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Wednesday Bantering

MLB: Spring Training-Toronto Blue Jays at Detroit Tigers Kim Klement-USA TODAY Sports

The Blue Jays’ winning streak continued yesterday with a victory over the vile Yankees in Tampa. Tanner Roark made his second appearance of the spring and looked much sharper this time, striking out four and allowing only one hit and no walks in four innings of work. The one hit was a double by DJ LeMahieu, who came around to score on a ground-out and a sac fly. Shun Yamaguchi came in to relieve in the fifth and had his best outing of the spring, although it was still something of a struggle. He went three innings and gave up a walk and two hits, including a solo homer to Kyle Higashioka in the seventh. Yamaguchi was promised an opportunity to start when he signed, but hasn’t done much to press his case this spring, especially with most of the other starting candidates playing very well. It seems like he’ll most likely end up in the bullpen, possibly in a multi-inning role like the one he played today. Sam Gaviglio followed him up with an uneventful eighth, and Ty Tice worked around back to byack singles by Diego Castillo and Hoy Jun Park to close it out.

On offense, the Jays’ hitters were mostly overpowered by Gerrit Cole, who struck out six in three and a third innings. Randal Grichuk managed a ground ball single in the first, advanced on a wild pitch, and scored on a Vlad Guerrero Jr. ground ball single. They fared better against Dan Otero, who came on in relief with one out in the fourth. Joe Panik tripled, continuing his hot spring and making a case for the job as the team’s primary utility infielder. After a Teosar Hernandez pop-out, Reese McGuire singled to drive him in. Andy Burns would add a double, but McGuire wasn’t able to score and the damage was limited to one. Jordan Montgomery came in to work the fifth through the eighth for the Yankees and completely shut the Jays’ hitters down, allowing no base runners and striking out five in his four innings of work. Things were tied in the ninth when Ben Heller started the inning by walking Luis De Los Santos. Next up was Santiago Espinal, who did this:

Espinal has had a great spring, striking out a little more than you’d like (6 in 22 PA) but hitting for more power than you’d expect as well (two home runs, two doubles, and a triple). He’s probably ticketed for Buffalo, but if any of his power gains are real and he can get his strikeouts under control, he could carve out a future utility role with the big league team.

Jays News

Over at, Mike Petriello has a piece putting the Blue Jays’ young core of hitters in context. He lists all the goups of four hitters 26 or younger who have each hit at least 10% better than average (which Bichette, Biggio, and Gurriel each did and which Vlad just missed in 2019). It’s a pretty promising group of teams, and it underscores how rare it is to have a complete young core this offensively talented.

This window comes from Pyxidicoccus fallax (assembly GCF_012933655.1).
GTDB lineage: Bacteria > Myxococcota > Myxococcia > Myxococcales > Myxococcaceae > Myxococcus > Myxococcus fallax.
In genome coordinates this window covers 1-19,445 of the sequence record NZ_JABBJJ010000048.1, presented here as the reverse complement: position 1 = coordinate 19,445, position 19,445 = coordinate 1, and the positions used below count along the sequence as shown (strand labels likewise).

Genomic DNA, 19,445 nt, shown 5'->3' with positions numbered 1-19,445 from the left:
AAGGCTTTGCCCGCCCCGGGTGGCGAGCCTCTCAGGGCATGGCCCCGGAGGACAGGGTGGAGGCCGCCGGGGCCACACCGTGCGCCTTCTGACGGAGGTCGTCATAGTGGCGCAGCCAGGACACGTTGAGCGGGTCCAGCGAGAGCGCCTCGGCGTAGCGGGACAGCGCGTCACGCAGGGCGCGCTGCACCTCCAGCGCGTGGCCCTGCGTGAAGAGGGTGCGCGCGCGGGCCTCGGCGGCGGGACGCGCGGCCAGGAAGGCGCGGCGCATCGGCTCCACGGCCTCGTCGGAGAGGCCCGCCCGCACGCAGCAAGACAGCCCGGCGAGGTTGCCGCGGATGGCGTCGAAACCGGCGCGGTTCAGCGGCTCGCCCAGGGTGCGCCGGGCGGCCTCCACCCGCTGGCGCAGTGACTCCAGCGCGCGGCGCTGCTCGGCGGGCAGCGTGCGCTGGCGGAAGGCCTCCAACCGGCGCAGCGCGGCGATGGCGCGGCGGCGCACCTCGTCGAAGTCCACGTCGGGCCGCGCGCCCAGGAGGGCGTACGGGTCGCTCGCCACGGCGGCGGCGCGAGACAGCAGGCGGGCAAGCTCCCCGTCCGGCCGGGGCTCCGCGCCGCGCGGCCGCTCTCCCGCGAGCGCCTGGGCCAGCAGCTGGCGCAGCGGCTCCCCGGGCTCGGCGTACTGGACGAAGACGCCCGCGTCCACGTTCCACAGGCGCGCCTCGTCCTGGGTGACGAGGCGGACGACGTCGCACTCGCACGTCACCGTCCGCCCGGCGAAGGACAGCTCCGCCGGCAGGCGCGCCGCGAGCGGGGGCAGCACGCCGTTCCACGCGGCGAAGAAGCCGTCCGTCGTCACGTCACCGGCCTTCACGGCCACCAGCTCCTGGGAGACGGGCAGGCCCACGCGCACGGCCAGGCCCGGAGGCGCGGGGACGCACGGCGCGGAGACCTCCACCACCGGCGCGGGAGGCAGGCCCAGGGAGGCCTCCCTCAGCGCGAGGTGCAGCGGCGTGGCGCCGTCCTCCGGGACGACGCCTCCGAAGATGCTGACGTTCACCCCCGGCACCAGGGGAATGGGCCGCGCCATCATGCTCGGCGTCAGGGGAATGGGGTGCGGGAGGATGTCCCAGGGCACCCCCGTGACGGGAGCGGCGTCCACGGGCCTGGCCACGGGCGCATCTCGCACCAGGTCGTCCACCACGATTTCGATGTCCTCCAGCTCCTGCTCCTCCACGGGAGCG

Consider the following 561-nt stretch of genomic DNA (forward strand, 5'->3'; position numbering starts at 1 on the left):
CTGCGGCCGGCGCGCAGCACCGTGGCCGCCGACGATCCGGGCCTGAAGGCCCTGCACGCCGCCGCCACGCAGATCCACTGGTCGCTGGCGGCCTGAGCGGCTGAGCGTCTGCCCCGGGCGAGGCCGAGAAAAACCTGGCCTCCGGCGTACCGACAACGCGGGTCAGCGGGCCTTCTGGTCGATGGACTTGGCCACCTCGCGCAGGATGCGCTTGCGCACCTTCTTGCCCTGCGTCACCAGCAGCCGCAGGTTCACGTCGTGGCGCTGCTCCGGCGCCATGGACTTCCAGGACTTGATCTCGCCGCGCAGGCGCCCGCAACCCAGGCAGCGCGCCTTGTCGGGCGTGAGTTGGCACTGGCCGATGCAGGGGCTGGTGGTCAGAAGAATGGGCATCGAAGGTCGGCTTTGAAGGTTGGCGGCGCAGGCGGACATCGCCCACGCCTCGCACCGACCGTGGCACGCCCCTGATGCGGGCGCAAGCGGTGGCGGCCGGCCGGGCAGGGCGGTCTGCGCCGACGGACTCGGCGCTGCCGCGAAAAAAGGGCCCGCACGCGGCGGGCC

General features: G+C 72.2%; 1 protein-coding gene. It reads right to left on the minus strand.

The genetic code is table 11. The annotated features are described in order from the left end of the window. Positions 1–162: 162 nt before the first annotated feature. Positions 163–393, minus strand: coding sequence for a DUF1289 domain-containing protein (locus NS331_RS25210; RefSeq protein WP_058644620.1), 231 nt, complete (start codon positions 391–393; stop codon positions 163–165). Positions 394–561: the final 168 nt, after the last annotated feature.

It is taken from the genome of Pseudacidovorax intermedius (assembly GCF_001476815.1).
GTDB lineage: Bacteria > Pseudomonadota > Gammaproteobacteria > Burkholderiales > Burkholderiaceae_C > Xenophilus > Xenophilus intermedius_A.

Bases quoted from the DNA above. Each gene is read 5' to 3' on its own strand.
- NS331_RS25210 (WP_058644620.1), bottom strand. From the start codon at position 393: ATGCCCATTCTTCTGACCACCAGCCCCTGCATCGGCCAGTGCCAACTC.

At SportsNet, Ben Nicholson-Smith has a brief profile on Marc ‘Scrabble’ Rzepczynski’s attempt to make his Blue Jays comeback. Scrabble’s a sentimental favorite, plus I’ve finally memorized how to spell his name, so I’ll be pulling for him to make the team.

Rob Longley has a column in the Sun with some notes from the backfield side of spring training. He has some quotes from Alek Manoah, who seems to have his athlete platitudes down pat. He also notes that he saw Ryan Borucki long tossing, apparently pain free. Hopefully that means he’ll begin a proper spring program soon and the elbow issue that’s delayed his spring will turn out to have been minor after all.

The Jays announced new COVID-19 policies yesterday. That includes closing the clubhouse to non-essential personnel (read: reporters). There are no restrictions on fan interactions yet, but I think at this point we can only assume they’re coming. The A’s have started having players pre-sign a bag of balls they can toss to fans rather than signing autographs, and I have to say that seems like a good idea they Jays should consider.

MLB Pipeline published their farm system rankings yesterday. The Jays are down at 16th. That’s lower than Baseball America has them (6th), and even lower than frequently accused Blue Jay Hater Keith Law (7th). I think you could probably defensibly rank them anywhere in the 6th-16th range. They’re clearly not among the best systems after all the graduations last year, but I don’t think you could plausibly argue that they’re far below average.

Today, Chase Anderson gets probably his best chance to right the ship against Tom Eshelman and the Orioles. It’s a home game, so radio only. I really hope they get the TV situation in Dunedin figured out.

ORIOLES (Eshelman)

Mason Williams, CF

Pat Valaika, 1B

Renato Nunez, 3B

Ryan Mountcastle, LF

Pedro Severino, C

Stevie Wilkerson, 2B

Dilson Herrera, DH

Yusniel Diaz, RF

Richie Martin, SS

BLUE JAYS (Anderson)

Bo Bichette, SS

Jonathan Davis, CF

Lourdes Gurriel Jr., LF

Travis Shaw, 3B

Randal Grichuk, DH

Danny Jansen, C

Billy McKinney, RF

Brandon Drury, 1B

Ruben Tejada, 2B